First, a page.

Ukrainian survivor: Only a 'monster' would attack a mall
KREMENCHUK, Ukraine - The mall was nothing extraordinary, but in the middle of a war it was an escape for those in this Ukrainian city who had decided not to flee. Then it exploded in a Russian airstrike.
In moments on Monday afternoon, a summer hangout became a hellish inferno. Life and death depended on a shopper's decision whether to heed yet another air raid siren and take shelter. Among those who stayed, at least 18 are dead, more than 20 are missing and scores are wounded.
The crowded mall in Kremenchuk, which housed the largest toy store in town, is now the latest shorthand for allegations of war crimes against Russia. As with earlier attacks on a theater, a train station and a hospital elsewhere in Ukraine, authorities in Moscow said the mall was not the target.
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One day after the airstrike, the scene still smelled of charred debris. Grit hung in the air, irritating the skin and throats. Visitors laid red carnations, a spot of color in the still-smoking ruins.
Ukrainian firemen work clearing up the rubble of a shopping mall targeted by a missile strike in Kremenchuk, Ukraine, June 28th, 2022. (Narciso Contreras/Anadolu Agency via Getty Images)
Images on social media showed the burned body of a woman, white sneakers still intact, who appeared to have been caught in the blast as she tried to run. In another video, around the time of impact, a man could be heard calling for his mother.
One mall employee, who gave only his first name, Oleksandr, said he had stepped outside with a colleague for a cigarette when the air raid siren went off. He described the moment of impact.
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"There was darkness in my eyes for two minutes," he said. "There was a black tunnel, smoke, fire. I started to crawl. I saw the sun up there, and my brain was telling me I needed to save myself."
Everything was on fire, he said. A blast wave threw him under a car. He couldn’t hear. Bits of shrapnel were embedded in his leg.
"Thank God that was it," he said. "I was very lucky."
He estimated 1,000 shoppers and employees had been in the mall at the time, contradicting Russia's claim that it was empty.
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Kateryna Romashnya had just reached the mall on her walk home from work when the explosion threw her to the ground and blew out nearby windows. Stunned, she estimated that 10-15 minutes passed before another explosion occurred.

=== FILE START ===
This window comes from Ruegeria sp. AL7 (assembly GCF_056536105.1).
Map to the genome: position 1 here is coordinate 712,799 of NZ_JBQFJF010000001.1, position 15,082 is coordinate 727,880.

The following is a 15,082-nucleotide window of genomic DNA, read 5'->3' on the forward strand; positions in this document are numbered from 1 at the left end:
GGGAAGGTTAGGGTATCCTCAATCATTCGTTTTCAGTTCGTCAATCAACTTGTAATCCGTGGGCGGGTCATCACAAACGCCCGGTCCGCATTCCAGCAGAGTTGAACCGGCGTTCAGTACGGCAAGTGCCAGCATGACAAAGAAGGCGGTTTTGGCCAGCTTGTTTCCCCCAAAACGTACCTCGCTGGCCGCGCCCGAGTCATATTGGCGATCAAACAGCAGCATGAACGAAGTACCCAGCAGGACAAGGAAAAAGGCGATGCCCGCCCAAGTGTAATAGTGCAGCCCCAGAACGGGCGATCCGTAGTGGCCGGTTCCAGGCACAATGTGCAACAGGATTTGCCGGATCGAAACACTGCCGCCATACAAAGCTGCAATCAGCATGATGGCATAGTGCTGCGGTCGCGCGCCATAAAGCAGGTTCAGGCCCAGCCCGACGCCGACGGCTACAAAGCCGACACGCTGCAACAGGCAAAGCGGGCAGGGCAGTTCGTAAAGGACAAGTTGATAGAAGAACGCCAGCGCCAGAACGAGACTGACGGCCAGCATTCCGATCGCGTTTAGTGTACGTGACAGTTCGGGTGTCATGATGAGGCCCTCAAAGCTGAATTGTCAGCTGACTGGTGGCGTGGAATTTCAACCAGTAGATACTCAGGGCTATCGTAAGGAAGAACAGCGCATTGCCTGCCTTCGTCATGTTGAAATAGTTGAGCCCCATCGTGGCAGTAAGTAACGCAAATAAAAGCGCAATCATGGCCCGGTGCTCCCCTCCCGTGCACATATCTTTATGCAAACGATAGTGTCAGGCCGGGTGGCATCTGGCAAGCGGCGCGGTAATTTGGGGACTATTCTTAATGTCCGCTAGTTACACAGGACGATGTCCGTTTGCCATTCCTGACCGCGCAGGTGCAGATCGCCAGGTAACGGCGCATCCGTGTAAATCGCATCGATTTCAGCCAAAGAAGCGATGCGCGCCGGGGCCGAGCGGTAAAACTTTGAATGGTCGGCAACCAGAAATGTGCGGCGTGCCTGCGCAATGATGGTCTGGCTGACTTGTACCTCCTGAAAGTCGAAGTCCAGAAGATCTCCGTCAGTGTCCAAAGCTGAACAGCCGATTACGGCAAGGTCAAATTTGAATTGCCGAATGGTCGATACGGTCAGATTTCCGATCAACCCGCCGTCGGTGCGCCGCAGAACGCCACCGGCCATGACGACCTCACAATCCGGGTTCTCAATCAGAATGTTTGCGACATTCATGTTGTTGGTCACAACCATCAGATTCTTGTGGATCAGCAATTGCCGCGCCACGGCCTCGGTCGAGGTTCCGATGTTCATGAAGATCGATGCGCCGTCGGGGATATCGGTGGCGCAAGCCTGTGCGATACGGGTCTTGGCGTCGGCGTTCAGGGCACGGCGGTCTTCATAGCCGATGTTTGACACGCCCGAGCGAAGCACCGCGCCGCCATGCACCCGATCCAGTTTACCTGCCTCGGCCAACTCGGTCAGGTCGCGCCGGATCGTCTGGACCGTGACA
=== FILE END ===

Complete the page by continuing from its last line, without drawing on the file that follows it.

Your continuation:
"I realized I needed to get away," Romashnya said, and she ran with all her strength.
"It was terrifying," she said, and began to cry.
"You have to be a real monster" to destroy a mall, she said. "I don’t have words anymore."
Ukrainian authorities said that in addition to the direct hit on the mall, a factory was struck, but denied it housed weapons, as Russian officials alleged.
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Dr. Kostyantyn Manayenkov, the chief surgeon at a Kremenchuk hospital treating the wounded, said nine people in intensive care were in "very bad condition." There had been skull injuries and some amputations, he said.
Some bodies were so badly burned that they were unrecognizable, said Denis Monastyrsky, Ukraine’s minister of internal affairs, who visited the scene. Identifying them could take days, he added.
Those inside the mall had had seven to 10 minutes to leave and get to safety when the warning sounded, he said. A shelter was just across the street.
Monastyrsky again pleaded with Ukrainians who have lived with such sirens for four months now to understand the danger and to act.
The country's prosecutor general, Iryna Venediktova, emphasized that all Ukrainians must remain alert and expect a similar strike "every minute."
But near sunset on Tuesday, some residents could only stand and stare at the debris.
"Say something!" one man cried, trying to rouse them. "Pray to God that he will help us!"